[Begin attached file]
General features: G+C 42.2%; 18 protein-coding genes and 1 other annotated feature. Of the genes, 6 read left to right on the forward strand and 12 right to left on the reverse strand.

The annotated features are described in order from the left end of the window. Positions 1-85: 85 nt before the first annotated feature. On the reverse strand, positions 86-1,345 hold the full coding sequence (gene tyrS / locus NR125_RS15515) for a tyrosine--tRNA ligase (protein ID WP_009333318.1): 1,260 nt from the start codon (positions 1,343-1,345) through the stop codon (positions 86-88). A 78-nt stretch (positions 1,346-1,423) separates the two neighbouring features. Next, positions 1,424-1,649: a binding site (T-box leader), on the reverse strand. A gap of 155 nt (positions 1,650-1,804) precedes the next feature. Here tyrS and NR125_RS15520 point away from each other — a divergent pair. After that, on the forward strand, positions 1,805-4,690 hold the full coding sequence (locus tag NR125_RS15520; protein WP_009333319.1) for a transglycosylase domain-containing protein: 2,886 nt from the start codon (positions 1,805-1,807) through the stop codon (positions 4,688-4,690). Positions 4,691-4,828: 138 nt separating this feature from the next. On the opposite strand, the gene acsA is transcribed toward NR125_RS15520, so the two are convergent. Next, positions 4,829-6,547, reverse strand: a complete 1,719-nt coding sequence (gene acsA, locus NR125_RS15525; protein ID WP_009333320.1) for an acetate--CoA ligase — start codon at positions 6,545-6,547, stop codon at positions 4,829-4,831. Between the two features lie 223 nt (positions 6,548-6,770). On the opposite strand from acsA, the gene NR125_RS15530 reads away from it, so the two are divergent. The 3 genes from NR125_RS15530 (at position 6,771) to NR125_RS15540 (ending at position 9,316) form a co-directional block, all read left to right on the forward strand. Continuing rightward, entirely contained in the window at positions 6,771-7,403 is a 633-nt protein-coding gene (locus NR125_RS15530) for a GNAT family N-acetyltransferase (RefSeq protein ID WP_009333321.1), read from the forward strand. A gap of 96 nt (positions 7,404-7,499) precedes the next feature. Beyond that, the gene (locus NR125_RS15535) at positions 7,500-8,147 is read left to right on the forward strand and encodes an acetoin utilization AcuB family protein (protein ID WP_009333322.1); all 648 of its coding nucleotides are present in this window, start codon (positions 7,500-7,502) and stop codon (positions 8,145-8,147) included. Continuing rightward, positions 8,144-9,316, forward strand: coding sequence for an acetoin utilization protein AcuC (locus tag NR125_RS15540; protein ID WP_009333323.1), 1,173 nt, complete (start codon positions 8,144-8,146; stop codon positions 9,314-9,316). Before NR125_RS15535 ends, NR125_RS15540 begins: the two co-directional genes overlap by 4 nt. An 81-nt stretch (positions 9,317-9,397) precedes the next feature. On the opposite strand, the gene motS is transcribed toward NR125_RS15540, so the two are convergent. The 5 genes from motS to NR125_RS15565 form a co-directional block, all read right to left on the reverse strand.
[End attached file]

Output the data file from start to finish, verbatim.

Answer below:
General features: G+C 42.2%; 18 protein-coding genes and 1 other annotated feature. Of the genes, 6 read left to right on the forward strand and 12 right to left on the reverse strand.

The annotated features are described in order from the left end of the window. Positions 1-85: 85 nt before the first annotated feature. On the reverse strand, positions 86-1,345 hold the full coding sequence (gene tyrS / locus NR125_RS15515) for a tyrosine--tRNA ligase (protein ID WP_009333318.1): 1,260 nt from the start codon (positions 1,343-1,345) through the stop codon (positions 86-88). A 78-nt stretch (positions 1,346-1,423) separates the two neighbouring features. Next, positions 1,424-1,649: a binding site (T-box leader), on the reverse strand. A gap of 155 nt (positions 1,650-1,804) precedes the next feature. Here tyrS and NR125_RS15520 point away from each other — a divergent pair. After that, on the forward strand, positions 1,805-4,690 hold the full coding sequence (locus tag NR125_RS15520; protein WP_009333319.1) for a transglycosylase domain-containing protein: 2,886 nt from the start codon (positions 1,805-1,807) through the stop codon (positions 4,688-4,690). Positions 4,691-4,828: 138 nt separating this feature from the next. On the opposite strand, the gene acsA is transcribed toward NR125_RS15520, so the two are convergent. Next, positions 4,829-6,547, reverse strand: a complete 1,719-nt coding sequence (gene acsA, locus NR125_RS15525; protein ID WP_009333320.1) for an acetate--CoA ligase — start codon at positions 6,545-6,547, stop codon at positions 4,829-4,831. Between the two features lie 223 nt (positions 6,548-6,770). On the opposite strand from acsA, the gene NR125_RS15530 reads away from it, so the two are divergent. The 3 genes from NR125_RS15530 (at position 6,771) to NR125_RS15540 (ending at position 9,316) form a co-directional block, all read left to right on the forward strand. Continuing rightward, entirely contained in the window at positions 6,771-7,403 is a 633-nt protein-coding gene (locus NR125_RS15530) for a GNAT family N-acetyltransferase (RefSeq protein ID WP_009333321.1), read from the forward strand. A gap of 96 nt (positions 7,404-7,499) precedes the next feature. Beyond that, the gene (locus NR125_RS15535) at positions 7,500-8,147 is read left to right on the forward strand and encodes an acetoin utilization AcuB family protein (protein ID WP_009333322.1); all 648 of its coding nucleotides are present in this window, start codon (positions 7,500-7,502) and stop codon (positions 8,145-8,147) included. Continuing rightward, positions 8,144-9,316, forward strand: coding sequence for an acetoin utilization protein AcuC (locus tag NR125_RS15540; protein ID WP_009333323.1), 1,173 nt, complete (start codon positions 8,144-8,146; stop codon positions 9,314-9,316). Before NR125_RS15535 ends, NR125_RS15540 begins: the two co-directional genes overlap by 4 nt. An 81-nt stretch (positions 9,317-9,397) precedes the next feature. On the opposite strand, the gene motS is transcribed toward NR125_RS15540, so the two are convergent. The 5 genes from motS to NR125_RS15565 form a co-directional block, all read right to left on the reverse strand.